The critical path is aceg and the critical time is 19.51 work days. It is important to note that there can be more than one critical path (in a project more complex than this example) or that the critical path can change. For example, let's say that activities d and f take their pessimistic (b) times to complete instead of their expected (TE) times. The critical path is now adf and the critical time is 22 work days. On the other hand, if activity c can be reduced to one work day, the path time for aceg is reduced to 15.34 work days, which is slightly less than the time of the new critical path, beg (15.67 work days).
Assuming these scenarios do not happen, the slack for each activity can now be determined.
Therefore, activity b can be delayed almost 4 work days without delaying the project. Likewise, activity d or activity f can be delayed 4.68 work days without delaying the project (alternatively, d and f can be delayed 2.34 work days each).
During project execution, however, a real-life project will never execute exactly as it was planned due to uncertainty. It can be ambiguity resulting from subjective estimates that are prone to human errors or it can be variability arising from unexpected events or risks. The main reason that PERT may provide inaccurate information about the project completion time is due to this schedule uncertainty. This inaccuracy may be large enough to render such estimates as not helpful.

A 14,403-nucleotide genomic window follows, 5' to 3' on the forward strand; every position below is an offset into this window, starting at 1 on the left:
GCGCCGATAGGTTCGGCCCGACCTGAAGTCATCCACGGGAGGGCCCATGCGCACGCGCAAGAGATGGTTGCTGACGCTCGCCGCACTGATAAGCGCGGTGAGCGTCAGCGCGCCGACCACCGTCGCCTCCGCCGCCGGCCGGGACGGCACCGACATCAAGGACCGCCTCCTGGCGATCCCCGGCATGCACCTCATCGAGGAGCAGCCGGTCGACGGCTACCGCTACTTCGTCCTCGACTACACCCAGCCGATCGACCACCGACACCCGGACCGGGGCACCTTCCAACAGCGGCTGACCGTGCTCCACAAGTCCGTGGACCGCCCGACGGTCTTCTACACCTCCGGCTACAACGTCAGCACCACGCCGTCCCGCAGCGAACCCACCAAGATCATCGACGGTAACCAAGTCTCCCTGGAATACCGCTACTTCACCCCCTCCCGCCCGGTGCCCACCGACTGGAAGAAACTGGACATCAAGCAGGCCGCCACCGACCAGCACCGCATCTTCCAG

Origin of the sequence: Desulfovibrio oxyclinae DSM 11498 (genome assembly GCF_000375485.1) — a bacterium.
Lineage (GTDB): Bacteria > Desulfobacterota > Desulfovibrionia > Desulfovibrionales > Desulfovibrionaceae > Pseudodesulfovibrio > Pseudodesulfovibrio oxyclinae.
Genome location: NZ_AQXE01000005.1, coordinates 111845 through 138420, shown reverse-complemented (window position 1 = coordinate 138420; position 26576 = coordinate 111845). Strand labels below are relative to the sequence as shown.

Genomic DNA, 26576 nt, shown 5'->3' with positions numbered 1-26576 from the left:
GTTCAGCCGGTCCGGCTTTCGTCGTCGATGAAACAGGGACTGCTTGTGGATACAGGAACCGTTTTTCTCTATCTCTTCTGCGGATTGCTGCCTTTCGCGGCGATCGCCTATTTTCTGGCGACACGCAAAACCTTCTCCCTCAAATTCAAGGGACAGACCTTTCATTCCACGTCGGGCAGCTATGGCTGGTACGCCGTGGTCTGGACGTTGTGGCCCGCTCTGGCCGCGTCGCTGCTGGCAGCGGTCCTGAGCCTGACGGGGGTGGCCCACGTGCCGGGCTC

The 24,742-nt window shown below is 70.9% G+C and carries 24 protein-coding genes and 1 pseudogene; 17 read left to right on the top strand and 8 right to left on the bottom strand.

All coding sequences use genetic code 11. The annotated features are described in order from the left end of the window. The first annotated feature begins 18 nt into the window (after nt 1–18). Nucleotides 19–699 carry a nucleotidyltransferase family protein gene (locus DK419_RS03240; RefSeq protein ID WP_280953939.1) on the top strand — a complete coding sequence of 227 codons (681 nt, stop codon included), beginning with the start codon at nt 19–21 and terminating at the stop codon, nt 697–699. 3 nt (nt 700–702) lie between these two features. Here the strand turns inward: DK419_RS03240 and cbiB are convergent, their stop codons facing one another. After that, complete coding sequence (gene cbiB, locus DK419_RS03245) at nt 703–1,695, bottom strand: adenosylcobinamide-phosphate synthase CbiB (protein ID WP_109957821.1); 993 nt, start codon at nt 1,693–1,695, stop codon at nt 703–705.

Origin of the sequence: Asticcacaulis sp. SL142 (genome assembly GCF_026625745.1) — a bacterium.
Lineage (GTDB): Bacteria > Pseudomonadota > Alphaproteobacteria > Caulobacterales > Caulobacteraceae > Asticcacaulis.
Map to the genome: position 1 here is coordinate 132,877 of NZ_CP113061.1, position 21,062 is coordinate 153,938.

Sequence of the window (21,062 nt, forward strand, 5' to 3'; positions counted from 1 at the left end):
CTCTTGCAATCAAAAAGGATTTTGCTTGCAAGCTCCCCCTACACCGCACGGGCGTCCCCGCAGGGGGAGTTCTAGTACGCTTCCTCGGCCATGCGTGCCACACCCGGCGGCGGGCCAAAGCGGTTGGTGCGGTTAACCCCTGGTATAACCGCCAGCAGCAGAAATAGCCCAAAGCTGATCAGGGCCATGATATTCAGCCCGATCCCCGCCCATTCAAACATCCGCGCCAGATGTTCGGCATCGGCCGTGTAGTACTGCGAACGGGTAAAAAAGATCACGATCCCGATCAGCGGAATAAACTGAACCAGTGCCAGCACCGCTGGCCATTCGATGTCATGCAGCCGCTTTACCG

One possibility to maximize solution robustness is to include safety in the baseline schedule in order to absorb the anticipated disruptions. This is called proactive scheduling. A pure proactive scheduling is an utopia, incorporating safety in a baseline schedule that allows to cope with every possible disruption would lead to a baseline schedule with a very large make-span. A second approach, reactive scheduling, consists of defining a procedure to react to disruptions that cannot be absorbed by the baseline schedule.